New survey shows up Irish security shortcomings

15 Mar 2004

Ireland is one of the most vulnerable countries in the world to computer viruses and worms, a new report has revealed. On a per capita basis, Ireland was ranked third in the world for the number of attacks per internet user.

In the latest Internet Security Threat Report released today by the internet security provider Symantec, Ireland was found to have been the origin of 6,397 attacks per 100,000 users. Only users in Canada and Kuwait are more susceptible to attack, with 8,265 and 6,957 instances respectively. The US was in fourth place with 5,966 attacks per 100,000, followed by Nigeria with 5,622.

Symantec’s report explained: “For many threats, the attack rate from a country is a function of the number of vulnerable systems in that country. A reduction in the number of vulnerable machines will therefore result in a reduction of the attack rate.”

In overall terms, the most common source of attacks are overwhelmingly systems in the US, responsible for 58pc of attacks (excluding worms). This is because the US has one of the highest populations of internet users, Symantec noted.

The list of the top countries of attack origin is based only on the last known IP address and it may not indicate the actual point of origin. Sophisticated hacking techniques mean that a PC or server that launches an attack may not be the system belonging to the attacker.

Symantec claims that its report is the most comprehensive and accurate guide to emerging trends in internet security. The data was compiled using anonymous data from Symantec Managed Security Services customers as well as from 20,000 security devices across more than 180 countries.

Symantec’s report has charted a rise in blended threats, which comprised 54pc of the top 100 malicious code submissions from July to December 2003. As the name suggests, blended threats use several methods to attack systems, combining the characteristics of viruses, worms, Trojan horses and malicious code. They spread at great speed and can cause widespread damage quickly.

The report also tracked hacker activity in the business sector and found that in the first half of last year, only one sixth of the companies analysed reported a serious security breach. In the second half of the year, this figure tripled with half of the companies reporting a serious breach.

This rise is largely the result of increasingly “successful” worms, which remain the most common source of attack activity, Symantec said. Almost one third of all attacking systems targeted the vulnerability exploited by Blaster, a worm that targeted a vulnerability in core Windows components. Such threats are more widespread than the server software targeted by previous network-based worms, resulting in a much higher density of vulnerable systems.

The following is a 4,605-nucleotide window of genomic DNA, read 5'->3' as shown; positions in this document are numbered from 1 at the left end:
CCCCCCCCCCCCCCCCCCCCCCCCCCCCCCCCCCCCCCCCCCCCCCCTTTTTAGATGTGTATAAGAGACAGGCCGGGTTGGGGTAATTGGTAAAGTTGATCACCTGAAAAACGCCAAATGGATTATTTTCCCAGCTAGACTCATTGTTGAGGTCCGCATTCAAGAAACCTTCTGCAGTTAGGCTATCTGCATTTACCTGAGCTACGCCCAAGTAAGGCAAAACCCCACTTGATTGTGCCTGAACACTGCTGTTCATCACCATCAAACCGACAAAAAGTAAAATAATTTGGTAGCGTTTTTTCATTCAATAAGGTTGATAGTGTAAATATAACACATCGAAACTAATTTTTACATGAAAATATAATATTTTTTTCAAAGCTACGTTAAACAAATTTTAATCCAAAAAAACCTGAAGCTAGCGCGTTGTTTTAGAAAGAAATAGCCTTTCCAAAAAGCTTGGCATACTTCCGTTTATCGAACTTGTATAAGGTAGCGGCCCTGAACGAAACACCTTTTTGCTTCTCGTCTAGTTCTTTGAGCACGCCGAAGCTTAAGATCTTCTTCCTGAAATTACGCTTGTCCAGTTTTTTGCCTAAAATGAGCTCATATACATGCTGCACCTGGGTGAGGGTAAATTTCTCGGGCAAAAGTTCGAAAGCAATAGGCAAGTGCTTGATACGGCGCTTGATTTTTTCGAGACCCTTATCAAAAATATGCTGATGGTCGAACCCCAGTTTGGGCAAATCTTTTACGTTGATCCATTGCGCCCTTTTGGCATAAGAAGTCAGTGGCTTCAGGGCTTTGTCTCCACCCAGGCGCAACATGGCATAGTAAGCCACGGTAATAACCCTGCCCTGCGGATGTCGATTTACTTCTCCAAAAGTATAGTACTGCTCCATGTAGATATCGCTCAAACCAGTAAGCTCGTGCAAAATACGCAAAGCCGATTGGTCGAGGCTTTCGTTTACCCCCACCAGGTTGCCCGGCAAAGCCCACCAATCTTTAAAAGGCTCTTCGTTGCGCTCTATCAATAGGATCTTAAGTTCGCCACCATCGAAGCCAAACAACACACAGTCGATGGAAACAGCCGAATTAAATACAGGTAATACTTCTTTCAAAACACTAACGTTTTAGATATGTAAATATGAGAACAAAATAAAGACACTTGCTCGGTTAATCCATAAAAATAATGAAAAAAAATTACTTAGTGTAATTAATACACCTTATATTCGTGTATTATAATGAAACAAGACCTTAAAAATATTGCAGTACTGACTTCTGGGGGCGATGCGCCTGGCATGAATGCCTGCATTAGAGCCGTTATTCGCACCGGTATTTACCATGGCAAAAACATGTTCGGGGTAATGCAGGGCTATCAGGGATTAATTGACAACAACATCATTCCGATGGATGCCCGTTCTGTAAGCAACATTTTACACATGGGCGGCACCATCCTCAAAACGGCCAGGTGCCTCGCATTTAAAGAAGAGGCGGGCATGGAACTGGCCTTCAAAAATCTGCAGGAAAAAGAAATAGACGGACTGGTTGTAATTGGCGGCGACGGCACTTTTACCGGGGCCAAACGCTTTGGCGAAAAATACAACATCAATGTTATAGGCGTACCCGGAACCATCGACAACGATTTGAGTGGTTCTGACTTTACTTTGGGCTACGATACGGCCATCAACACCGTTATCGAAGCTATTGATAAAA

In identifying future trends, the report also referred to the anticipated arrival of so-called zero-day threats, where new ways of attacking systems emerge just as soon as the vulnerabilities which they exploit are discovered. Traditionally, there has been a time lag of days or weeks between the announcement of a flaw in software and malicious code that attacks this weakness. This situation usually helps in the development of a patch to fix the vulnerability, but the prospect of immediate attacks would remove this opportunity to limit the scope of any flaw through software patching.

Another finding showed client-side vulnerabilities in Microsoft Internet Explorer to be rising, from 20 in the first half of 2003 to 34 in the second half of the year, an increase of 70pc. Many of these flaws allow attackers to compromise the systems of users who visit websites hosting malicious content, intentionally or not. According to Symantec, the main reason for concern over this trend is the massive market dominance of the Microsoft browser.

During the second half of 2003, threats to privacy and confidentiality were the fastest growing threat. Compared with the first half of the year, the volume of submissions relating to the top 10 forms of malicious code grew by a staggering 519pc. Whereas older threats exported random documents, endangering secrecy and confidentiality, more recent viruses and blended threats have been shown to extract passwords, decryption keys and logged keystrokes.

By Gordon Smith